Transformer set to bring road congestion to Wiltshire roads

Bonecrusher and Optimus Prime do battle in Transformers the MovieA giant transformer will bring congestion to Wiltshire's roads this weekend, police have warned.

Disappointingly, the transformer in question is not of the 'robots in disguise' variety from the toy and movie franchise, but a a giant piece of electrical kit, which will be driven on the back of a lorry from from Avonmouth Docks near Bristol to a substation at Melksham on Sunday morning, October 27.

At 5.10m wide, 65ft long and weighing 254 tonnes, the load is one of the largest ever to be brought through Wiltshire. 

Departing Avonmouth at around 6:45am and travelling at a maximum of 12mph it is expected to take five hours to reach Leigh Delamere services on the M4.

Continuing on from there it will exit the M4 at junction 17 heading south on the A350 towards Chippenham and then onto the A4 towards Corsham. This section is expected to take around three hours to complete.

The final two hours will see the transporter turning left onto the B3109 and then follow the A365 towards Melksham before turning left onto the B3353 and right into Westlands Lane.

A police escort, provided by officers on rest days and paid for by the haulier, will be provided throughout.

A police spokesman warned: “Because of the size and slow speed of the transporter people are advised to ensure they allow plenty of time to complete any planned journeys,” and confirmed “no, it's not a robot in disguise).

Royal guest pays a visit to underground Ark

Duke of Kent visit to ArkHRH The Duke of Kent paid a visit to Ark Data Centre in Corsham last week as part of a tour of leading technology businesses in the region.

Ark – a company that designs, constructs and operates the UK’s most efficient data centres, known as The Arks – was selected as part of The Duke’s tour of the area to learn more about innovative technologies.

Ark has received widespread recognition for operating the most energy-efficient datacentres in the country, which can save clients over £1 million and 6,000 tonnes of carbon, per Mega Watt of IT load, each year.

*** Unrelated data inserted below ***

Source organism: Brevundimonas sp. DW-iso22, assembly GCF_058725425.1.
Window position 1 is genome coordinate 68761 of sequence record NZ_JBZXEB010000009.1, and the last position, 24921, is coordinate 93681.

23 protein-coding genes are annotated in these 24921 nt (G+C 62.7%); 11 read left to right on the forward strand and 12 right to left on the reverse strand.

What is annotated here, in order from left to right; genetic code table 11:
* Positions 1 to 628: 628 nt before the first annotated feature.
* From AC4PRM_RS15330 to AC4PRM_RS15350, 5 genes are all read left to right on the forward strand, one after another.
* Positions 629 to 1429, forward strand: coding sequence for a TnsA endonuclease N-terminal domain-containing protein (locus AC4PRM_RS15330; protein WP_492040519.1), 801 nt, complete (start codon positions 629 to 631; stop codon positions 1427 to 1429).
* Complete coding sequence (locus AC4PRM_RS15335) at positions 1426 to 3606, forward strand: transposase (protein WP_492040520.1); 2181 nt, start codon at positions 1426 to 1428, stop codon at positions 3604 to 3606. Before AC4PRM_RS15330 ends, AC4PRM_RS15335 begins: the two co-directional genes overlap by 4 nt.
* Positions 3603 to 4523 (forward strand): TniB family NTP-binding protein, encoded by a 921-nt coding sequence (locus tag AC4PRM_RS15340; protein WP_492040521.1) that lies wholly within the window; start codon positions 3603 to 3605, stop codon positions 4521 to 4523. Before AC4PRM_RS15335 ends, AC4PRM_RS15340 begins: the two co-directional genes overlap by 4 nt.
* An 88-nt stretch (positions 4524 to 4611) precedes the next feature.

The Spring Park datacentre campus at Corsham, one of two in Ark’s estate, is unique as it not only has 38 acres on which to build sustainable datacentres above ground, but also an underground facility which may be developed for Data Vaults in the future.

The Duke, who is the patron of the British Computer Society, was accompanied by the Lord Lieutenant of Wiltshire, Sarah Troughton, and was hosted by CEO Huw Owen, and COO Steve Webb.

The Queen's cousin was led on a rare guided tour of the underground facilities and briefed on the history of the nearby mines, before taking a tour of Ark’s state of the art datacentre facilities, where he had the chance to see at close hand the latest innovations and intricate processes that ensure such high-energy efficiencies at Ark.

The Lord Lieutenant said, “As patron of the British Computer Society, his Royal Highness has a keen interest in technological developments, and he appreciated this opportunity to learn about a company which is very much at the cutting-edge of the growingdata centre industry.

He took a real interest in the key processes that take place at Ark, and found the history of the site fascinating. It was a pleasure to have His Royal Highness with us for the day.”

Huw Owen CEO of Ark, added, “It was our sincere honour to welcome HRH The Duke of Kent to Ark Data Centres and to provide him with a tour of our facilities.

His visit caps what has been an exciting year for the company, we have made great strides to advance our position, and we look to continue to expand our operations both here at Spring Park and at Cody Park in Hampshire, whilst investing in the latest innovations to ensure our clients receive only the best service possible.”

Spooky theme for charity photo shoot

Stew Taylor with his backdrop. Image courtesy of Trinity PhotographyA scary scene at a Salisbury photo studio could raise hundreds of pounds for charity this weekend.

Trinity Photography is taking part in the round-the-clock Great Big Portrait Marathon, which runs from midday on Saturday, October 27 to midday on Sunday 27.

And, because the clocks go back this weekend, the 24-marathon will become a 25-hour event.

The studio is inviting families, work colleagues and friends to wear Hallowe'en fancy dress for their portraits, to be taken before a backdrop painted by the artist Stew Taylor. 

In return for a donation to Winston's Wish, the studio will upload pictures to its Facebook page for subjects to download.

Last year's event raised £500 – a figure the studio aims to improve on this year.  

Trade marks: tastier than you think

Jessica BentHave you heard about Hybrid Baking? If you haven’t yet, you will soon: it is getting increasingly popular in the States and is no doubt on its way to the UK.

Every morning hundreds of people queue outside a New York bakery to get their hands on the infamous 'cronut'.